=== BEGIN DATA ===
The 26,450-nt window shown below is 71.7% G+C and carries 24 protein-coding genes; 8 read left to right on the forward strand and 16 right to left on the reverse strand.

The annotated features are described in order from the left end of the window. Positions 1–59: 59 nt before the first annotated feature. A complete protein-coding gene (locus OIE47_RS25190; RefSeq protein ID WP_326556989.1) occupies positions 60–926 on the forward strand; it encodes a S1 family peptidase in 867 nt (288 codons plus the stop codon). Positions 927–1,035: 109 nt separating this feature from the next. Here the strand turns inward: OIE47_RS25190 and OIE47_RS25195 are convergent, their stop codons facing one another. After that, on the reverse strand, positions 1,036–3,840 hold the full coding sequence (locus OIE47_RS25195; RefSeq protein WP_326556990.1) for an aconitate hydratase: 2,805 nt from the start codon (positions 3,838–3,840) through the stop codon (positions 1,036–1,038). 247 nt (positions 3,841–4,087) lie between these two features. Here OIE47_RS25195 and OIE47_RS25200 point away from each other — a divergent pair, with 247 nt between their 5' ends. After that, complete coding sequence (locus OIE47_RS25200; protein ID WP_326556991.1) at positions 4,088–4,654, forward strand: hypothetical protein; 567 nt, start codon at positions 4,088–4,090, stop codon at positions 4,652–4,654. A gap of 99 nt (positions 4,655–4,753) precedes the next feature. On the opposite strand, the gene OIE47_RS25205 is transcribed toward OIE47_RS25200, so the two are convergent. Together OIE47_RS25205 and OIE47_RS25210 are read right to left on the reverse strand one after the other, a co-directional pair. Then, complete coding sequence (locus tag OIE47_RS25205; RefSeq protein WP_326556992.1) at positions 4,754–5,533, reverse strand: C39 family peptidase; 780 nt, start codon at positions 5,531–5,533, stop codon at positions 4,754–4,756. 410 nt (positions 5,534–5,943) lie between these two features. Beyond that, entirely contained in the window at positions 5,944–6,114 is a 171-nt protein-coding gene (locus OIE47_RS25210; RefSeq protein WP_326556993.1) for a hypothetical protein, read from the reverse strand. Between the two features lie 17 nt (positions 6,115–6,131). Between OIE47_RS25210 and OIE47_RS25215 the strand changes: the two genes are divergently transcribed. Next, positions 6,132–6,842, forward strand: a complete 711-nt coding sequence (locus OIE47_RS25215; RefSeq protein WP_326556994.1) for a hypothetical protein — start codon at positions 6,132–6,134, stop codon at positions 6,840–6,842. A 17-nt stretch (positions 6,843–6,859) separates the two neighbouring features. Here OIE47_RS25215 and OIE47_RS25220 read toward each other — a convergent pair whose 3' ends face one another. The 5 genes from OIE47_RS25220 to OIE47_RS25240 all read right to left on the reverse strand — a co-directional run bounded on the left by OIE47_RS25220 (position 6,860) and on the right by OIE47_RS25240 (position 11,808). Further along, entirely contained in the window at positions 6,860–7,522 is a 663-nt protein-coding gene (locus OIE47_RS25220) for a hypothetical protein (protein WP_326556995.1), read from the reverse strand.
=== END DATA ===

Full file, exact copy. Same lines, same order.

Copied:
The 26,450-nt window shown below is 71.7% G+C and carries 24 protein-coding genes; 8 read left to right on the forward strand and 16 right to left on the reverse strand.

The annotated features are described in order from the left end of the window. Positions 1–59: 59 nt before the first annotated feature. A complete protein-coding gene (locus OIE47_RS25190; RefSeq protein ID WP_326556989.1) occupies positions 60–926 on the forward strand; it encodes a S1 family peptidase in 867 nt (288 codons plus the stop codon). Positions 927–1,035: 109 nt separating this feature from the next. Here the strand turns inward: OIE47_RS25190 and OIE47_RS25195 are convergent, their stop codons facing one another. After that, on the reverse strand, positions 1,036–3,840 hold the full coding sequence (locus OIE47_RS25195; RefSeq protein WP_326556990.1) for an aconitate hydratase: 2,805 nt from the start codon (positions 3,838–3,840) through the stop codon (positions 1,036–1,038). 247 nt (positions 3,841–4,087) lie between these two features. Here OIE47_RS25195 and OIE47_RS25200 point away from each other — a divergent pair, with 247 nt between their 5' ends. After that, complete coding sequence (locus OIE47_RS25200; protein ID WP_326556991.1) at positions 4,088–4,654, forward strand: hypothetical protein; 567 nt, start codon at positions 4,088–4,090, stop codon at positions 4,652–4,654. A gap of 99 nt (positions 4,655–4,753) precedes the next feature. On the opposite strand, the gene OIE47_RS25205 is transcribed toward OIE47_RS25200, so the two are convergent. Together OIE47_RS25205 and OIE47_RS25210 are read right to left on the reverse strand one after the other, a co-directional pair. Then, complete coding sequence (locus tag OIE47_RS25205; RefSeq protein WP_326556992.1) at positions 4,754–5,533, reverse strand: C39 family peptidase; 780 nt, start codon at positions 5,531–5,533, stop codon at positions 4,754–4,756. 410 nt (positions 5,534–5,943) lie between these two features. Beyond that, entirely contained in the window at positions 5,944–6,114 is a 171-nt protein-coding gene (locus OIE47_RS25210; RefSeq protein WP_326556993.1) for a hypothetical protein, read from the reverse strand. Between the two features lie 17 nt (positions 6,115–6,131). Between OIE47_RS25210 and OIE47_RS25215 the strand changes: the two genes are divergently transcribed. Next, positions 6,132–6,842, forward strand: a complete 711-nt coding sequence (locus OIE47_RS25215; RefSeq protein WP_326556994.1) for a hypothetical protein — start codon at positions 6,132–6,134, stop codon at positions 6,840–6,842. A 17-nt stretch (positions 6,843–6,859) separates the two neighbouring features. Here OIE47_RS25215 and OIE47_RS25220 read toward each other — a convergent pair whose 3' ends face one another. The 5 genes from OIE47_RS25220 to OIE47_RS25240 all read right to left on the reverse strand — a co-directional run bounded on the left by OIE47_RS25220 (position 6,860) and on the right by OIE47_RS25240 (position 11,808). Further along, entirely contained in the window at positions 6,860–7,522 is a 663-nt protein-coding gene (locus OIE47_RS25220) for a hypothetical protein (protein WP_326556995.1), read from the reverse strand.